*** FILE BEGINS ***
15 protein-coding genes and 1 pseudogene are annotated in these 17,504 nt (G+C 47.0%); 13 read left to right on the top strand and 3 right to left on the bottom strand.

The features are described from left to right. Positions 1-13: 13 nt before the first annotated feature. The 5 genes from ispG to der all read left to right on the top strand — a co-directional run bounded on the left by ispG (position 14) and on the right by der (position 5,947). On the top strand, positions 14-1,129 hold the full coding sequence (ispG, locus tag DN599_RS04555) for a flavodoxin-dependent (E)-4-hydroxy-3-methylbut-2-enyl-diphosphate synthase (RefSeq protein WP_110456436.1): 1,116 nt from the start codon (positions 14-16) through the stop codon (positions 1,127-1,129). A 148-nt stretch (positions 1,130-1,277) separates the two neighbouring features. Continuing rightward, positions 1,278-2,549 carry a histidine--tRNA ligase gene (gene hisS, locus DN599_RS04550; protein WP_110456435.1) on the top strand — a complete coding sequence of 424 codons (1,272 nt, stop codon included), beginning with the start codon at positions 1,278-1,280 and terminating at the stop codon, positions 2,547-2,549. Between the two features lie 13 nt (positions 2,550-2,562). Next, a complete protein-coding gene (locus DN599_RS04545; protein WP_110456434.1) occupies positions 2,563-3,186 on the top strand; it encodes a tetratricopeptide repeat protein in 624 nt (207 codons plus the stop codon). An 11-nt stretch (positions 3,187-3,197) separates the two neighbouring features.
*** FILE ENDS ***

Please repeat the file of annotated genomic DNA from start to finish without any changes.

15 protein-coding genes and 1 pseudogene are annotated in these 17,504 nt (G+C 47.0%); 13 read left to right on the top strand and 3 right to left on the bottom strand.

The features are described from left to right. Positions 1-13: 13 nt before the first annotated feature. The 5 genes from ispG to der all read left to right on the top strand — a co-directional run bounded on the left by ispG (position 14) and on the right by der (position 5,947). On the top strand, positions 14-1,129 hold the full coding sequence (ispG, locus tag DN599_RS04555) for a flavodoxin-dependent (E)-4-hydroxy-3-methylbut-2-enyl-diphosphate synthase (RefSeq protein WP_110456436.1): 1,116 nt from the start codon (positions 14-16) through the stop codon (positions 1,127-1,129). A 148-nt stretch (positions 1,130-1,277) separates the two neighbouring features. Continuing rightward, positions 1,278-2,549 carry a histidine--tRNA ligase gene (gene hisS, locus DN599_RS04550; protein WP_110456435.1) on the top strand — a complete coding sequence of 424 codons (1,272 nt, stop codon included), beginning with the start codon at positions 1,278-1,280 and terminating at the stop codon, positions 2,547-2,549. Between the two features lie 13 nt (positions 2,550-2,562). Next, a complete protein-coding gene (locus DN599_RS04545; protein WP_110456434.1) occupies positions 2,563-3,186 on the top strand; it encodes a tetratricopeptide repeat protein in 624 nt (207 codons plus the stop codon). An 11-nt stretch (positions 3,187-3,197) separates the two neighbouring features.